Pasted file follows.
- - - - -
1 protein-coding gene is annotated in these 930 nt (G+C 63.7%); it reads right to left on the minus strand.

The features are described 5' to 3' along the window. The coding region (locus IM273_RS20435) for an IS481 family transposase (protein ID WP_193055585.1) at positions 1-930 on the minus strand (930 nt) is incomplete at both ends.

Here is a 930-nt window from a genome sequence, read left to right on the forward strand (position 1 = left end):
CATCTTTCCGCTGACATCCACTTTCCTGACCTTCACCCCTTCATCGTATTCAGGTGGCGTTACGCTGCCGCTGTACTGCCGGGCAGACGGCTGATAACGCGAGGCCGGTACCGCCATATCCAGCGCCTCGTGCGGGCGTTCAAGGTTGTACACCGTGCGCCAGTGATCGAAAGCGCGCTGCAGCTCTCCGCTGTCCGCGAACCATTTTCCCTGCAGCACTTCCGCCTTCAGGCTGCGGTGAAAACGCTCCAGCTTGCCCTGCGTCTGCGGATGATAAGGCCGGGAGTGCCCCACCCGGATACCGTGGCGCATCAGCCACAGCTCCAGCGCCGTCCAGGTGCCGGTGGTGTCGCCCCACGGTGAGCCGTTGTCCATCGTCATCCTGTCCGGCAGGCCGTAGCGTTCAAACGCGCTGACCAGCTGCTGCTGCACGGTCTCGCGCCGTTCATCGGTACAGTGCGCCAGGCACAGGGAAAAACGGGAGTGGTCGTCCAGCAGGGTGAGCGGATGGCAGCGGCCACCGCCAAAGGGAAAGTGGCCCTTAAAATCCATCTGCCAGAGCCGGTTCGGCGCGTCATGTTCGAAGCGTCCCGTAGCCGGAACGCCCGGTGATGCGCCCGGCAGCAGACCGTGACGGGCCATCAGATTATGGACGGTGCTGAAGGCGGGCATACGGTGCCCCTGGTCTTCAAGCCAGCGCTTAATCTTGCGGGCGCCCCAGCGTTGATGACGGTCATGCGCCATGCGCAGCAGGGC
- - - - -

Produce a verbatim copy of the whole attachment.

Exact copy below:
1 protein-coding gene is annotated in these 930 nt (G+C 63.7%); it reads right to left on the minus strand.

The features are described 5' to 3' along the window. The coding region (locus IM273_RS20435) for an IS481 family transposase (protein ID WP_193055585.1) at positions 1-930 on the minus strand (930 nt) is incomplete at both ends.

Here is a 930-nt window from a genome sequence, read left to right on the forward strand (position 1 = left end):
CATCTTTCCGCTGACATCCACTTTCCTGACCTTCACCCCTTCATCGTATTCAGGTGGCGTTACGCTGCCGCTGTACTGCCGGGCAGACGGCTGATAACGCGAGGCCGGTACCGCCATATCCAGCGCCTCGTGCGGGCGTTCAAGGTTGTACACCGTGCGCCAGTGATCGAAAGCGCGCTGCAGCTCTCCGCTGTCCGCGAACCATTTTCCCTGCAGCACTTCCGCCTTCAGGCTGCGGTGAAAACGCTCCAGCTTGCCCTGCGTCTGCGGATGATAAGGCCGGGAGTGCCCCACCCGGATACCGTGGCGCATCAGCCACAGCTCCAGCGCCGTCCAGGTGCCGGTGGTGTCGCCCCACGGTGAGCCGTTGTCCATCGTCATCCTGTCCGGCAGGCCGTAGCGTTCAAACGCGCTGACCAGCTGCTGCTGCACGGTCTCGCGCCGTTCATCGGTACAGTGCGCCAGGCACAGGGAAAAACGGGAGTGGTCGTCCAGCAGGGTGAGCGGATGGCAGCGGCCACCGCCAAAGGGAAAGTGGCCCTTAAAATCCATCTGCCAGAGCCGGTTCGGCGCGTCATGTTCGAAGCGTCCCGTAGCCGGAACGCCCGGTGATGCGCCCGGCAGCAGACCGTGACGGGCCATCAGATTATGGACGGTGCTGAAGGCGGGCATACGGTGCCCCTGGTCTTCAAGCCAGCGCTTAATCTTGCGGGCGCCCCAGCGTTGATGACGGTCATGCGCCATGCGCAGCAGGGC